Robb Interview: Iconic Architect Frank Gehry
The legendary creator speaks on his sculptural collaboration with Hennessy.
In celebration of the 150th anniversary of Hennessy X.O. the famed maison has worked together with world-renowned architect Frank Gehry on a limited-edition decanter.
Using his signature sculptural style to reinterpret the Hennessy’s timeless silhouette, Gehry has married gold and glass to point to the rich legacy of the French label ushering in a fitting new era for the traditions of the Extra Old Cognac.
The limited run of 150 numbered decanters will be further supplemented by a wider release of limited-edition Hennessy X.O. bottles – also marked by Frank Gehry’s design.
Gehry, 91, is an illustrious architect with a prolific career spanning six decades dotted with numerous lauded highlights including the Bilbao Guggenheim, the Walt Disney Concert Hall, the Art gallery of Ontario and the Fondation Louis Vuitton in Paris, and has enjoyed a long relationship with the LVMH group.
Robb Report sat down with Gehry to talk through the motives that drove the collaboration with Hennessy and why cognac is to be celebrated and used for celebrating.
Robb Report: Hennessy has a certain legacy, what does the term legacy mean to you?
Frank Gehry: It means something’s been around for a long time and it has become part of people’s lives and their culture, and they’re proud of it. And so they talk about it and write about it and think about it. That’s what I think it [legacy] is about.
RR: And when designing a project like this – how do you find synergy between your personal flair and a brand like Hennessy?
FG: Well, I’ve had some involvement with Bernard Arnault and his team with the museum [Fondation Louis Vuitton] in Paris. And we’ve been interested in working on other products and they ask me “can you figure out how to make it nicer?”, or something. And I love doing that, I love the challenge. And it’s kind of an honour to be asked. I love France, I lived there for a year in 1959 and so it was easy.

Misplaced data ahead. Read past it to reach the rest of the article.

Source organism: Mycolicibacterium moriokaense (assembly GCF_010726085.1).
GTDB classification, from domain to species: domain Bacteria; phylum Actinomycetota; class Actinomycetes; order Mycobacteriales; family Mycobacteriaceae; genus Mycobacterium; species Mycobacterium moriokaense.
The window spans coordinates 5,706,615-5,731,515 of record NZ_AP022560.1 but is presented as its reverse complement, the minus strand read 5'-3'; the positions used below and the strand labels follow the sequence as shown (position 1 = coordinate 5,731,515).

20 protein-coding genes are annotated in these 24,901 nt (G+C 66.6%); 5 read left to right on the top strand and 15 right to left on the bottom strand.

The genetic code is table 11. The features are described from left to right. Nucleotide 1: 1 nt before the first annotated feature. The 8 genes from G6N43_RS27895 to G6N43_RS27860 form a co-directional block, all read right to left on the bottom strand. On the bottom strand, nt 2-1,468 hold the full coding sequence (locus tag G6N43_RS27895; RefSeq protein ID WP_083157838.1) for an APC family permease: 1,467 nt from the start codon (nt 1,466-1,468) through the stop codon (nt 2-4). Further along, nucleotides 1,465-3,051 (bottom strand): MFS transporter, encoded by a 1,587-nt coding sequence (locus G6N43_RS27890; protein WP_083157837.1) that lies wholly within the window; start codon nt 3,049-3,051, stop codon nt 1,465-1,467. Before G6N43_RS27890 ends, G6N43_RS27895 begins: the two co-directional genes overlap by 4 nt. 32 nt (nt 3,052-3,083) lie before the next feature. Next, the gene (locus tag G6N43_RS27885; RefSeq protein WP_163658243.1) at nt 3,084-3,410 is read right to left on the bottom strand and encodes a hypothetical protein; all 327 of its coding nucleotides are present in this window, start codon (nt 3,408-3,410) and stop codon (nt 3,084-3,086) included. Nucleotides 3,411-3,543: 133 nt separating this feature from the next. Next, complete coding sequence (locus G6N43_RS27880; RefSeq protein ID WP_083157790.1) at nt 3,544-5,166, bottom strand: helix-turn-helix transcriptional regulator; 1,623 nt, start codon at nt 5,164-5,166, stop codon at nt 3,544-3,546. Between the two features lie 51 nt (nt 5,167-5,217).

RR: How would you define the roles of architects and their influence in today’s society?
FG: Architecture is a vast field and it has many different ways to practice it, in the old days architects were artists who were painters like Giotto and El Greco and Michelangelo. So, the building became part of the art and the art of architecture was part of the understanding of architecture.
But the role of architecture role started to diminish and become commercialised, commercial buildings and its role became marginalises as a work of art.
RR: But surely with the rise of ‘starchitects’ over the last 10-15 years there’s been a return to architecture as art?
FG: It [artistic architecture] was desired, but nobody wanted to pay for it. They thought that was too expensive. Just the word art attached to architecture in somebody’s impression doubled it. You could achieve beauty and with inexpensive materials, that’s been proven over and over again. So, the future is that the profession rises to its own past glories and become and stay in the art side of things.
RR: What drives your creativity? How do you then engage with new mediums like a decanter?
FG: Creativity is at first curiosity. Creative ideas come from being curious about the subject, asking questions and discovering along the way, not being afraid to try new things. When I design, I try new things, I make multiple designs and models until I land on the final product that feels just right.
RR: What was the inspiration for the decanter design?
FG: The decanter design was inspired by the distinctive elements of the birthplace of Hennessy X.O., which is the rich soil of the land and the Charente River upon which the Maison Hennessy sits.
RR: Why did you choose the materials that you did?
FG: For the decanter, using bronze to craft the shell allowed us to replicate the Charnete River’s surface texture, which we dipped in gold to create a finish that catches the light and mesmerises like water. We crafted the glorifier out of translucent glass … the glass creates the illusion of a splash of water surrounding the decanter. The finishing touch is the fusil, crafted out of both glass and gold, joining the decanter and glorifier as one.”
RR: And how do you enjoy your Hennessy X.O.?
FG: Well, I’m not a heavy drinker at my age. I think when I was younger, I did, but, and I don’t really remember what I drank. It wasn’t expensive. I use the Hennessy cognac for celebration, family celebration. And so, the idea of having it in a bottle that’s sculptural that you can put on your tables. It’s in the middle of my table.
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